The founder of the Party is John Urquhart – an absolute “nobody” under-educated underclass disabled person from working class roots (raised “on the Millmead” – an estate in Margate, in Kent – and born in London, in 1984) who had previously been a Labour Party member and voter. (John is non-binary, thus use of “they” pronouns throughout this piece.)
They left the Labour Party twice: first, in 2017, during frustration over rows about antisemitism in the Labour Party. They however rejoined the the Labour Party as the 2019 election loomed, determined to help out as best they could. The defeat naturally was a deep sting, and, frustrated, they rejected the ballot box route entirely for a while, resolving to become a community organiser, and build from the bottom up instead of from the top down.
This lead to the creation of an “activist consensus”, the Cymbal Society, which held its inaugural meeting on March 6th, but which had already carried out an operation to take “#SoupToStrikers” at the UCU strikes over the previous month – bringing about 50 meals in total to the strikers, with support from local individuals and local businesses alike, plus cakes & music to a very rainy picket line.
In the course of doing this, they met many interesting people – the most interesting perhaps being Jeremy Corbyn, who visited a rally at the picket, causing a great deal of excitement amongst Cardiff’s academic and student population. They missed the speech thanks to widespread chronic pain forcing them home early that day – but managed to talk to Corbyn himself briefly, and thank him for his efforts for the Left, by sheer chance as John was leaving.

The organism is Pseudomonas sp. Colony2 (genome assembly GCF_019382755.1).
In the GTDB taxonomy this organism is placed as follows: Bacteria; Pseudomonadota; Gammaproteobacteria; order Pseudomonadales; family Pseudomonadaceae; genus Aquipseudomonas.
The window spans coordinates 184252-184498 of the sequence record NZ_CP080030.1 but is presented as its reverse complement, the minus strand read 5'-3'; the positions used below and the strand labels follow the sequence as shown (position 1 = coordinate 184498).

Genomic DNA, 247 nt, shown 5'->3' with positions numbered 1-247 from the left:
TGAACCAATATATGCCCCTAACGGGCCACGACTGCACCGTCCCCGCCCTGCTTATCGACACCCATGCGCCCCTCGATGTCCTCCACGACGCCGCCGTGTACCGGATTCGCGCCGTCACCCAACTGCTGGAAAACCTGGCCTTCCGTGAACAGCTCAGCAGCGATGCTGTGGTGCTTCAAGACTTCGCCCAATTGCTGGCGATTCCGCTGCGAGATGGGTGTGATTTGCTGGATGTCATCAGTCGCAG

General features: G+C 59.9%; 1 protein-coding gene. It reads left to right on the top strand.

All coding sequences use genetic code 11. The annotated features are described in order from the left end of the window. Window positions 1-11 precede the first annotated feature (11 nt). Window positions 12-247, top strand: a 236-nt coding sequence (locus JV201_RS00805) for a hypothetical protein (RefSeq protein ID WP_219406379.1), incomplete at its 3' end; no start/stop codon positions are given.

During discussions with people about what Cymbal was, and what it wanted to achieve, they were repeatedly told that Cymbal ought to be more political. They disagreed, but not with the underlying concept.
Then, in the aftermath of the election, they finally realised they could no longer support the Labour Party – and in fact had some regrets about putting up with some of the issues of the party for so long without properly speaking up. All of this was confirmed by the Labour Leaks report: the racism they knew was a deep-rooted, institutional problem; the anti-Left sentiment running through the party itself. A the march to the Right seemed as inevitable as it was unacceptable.
We came into being (our first presence was on Twitter, on April 13th 2020) because of the realisation John had that the Labour Party was no longer representative of people like them; it was no longer representative of anything but its donors. The only way, they thought, to solve this problem, was to create something new: something answerable only to its Members.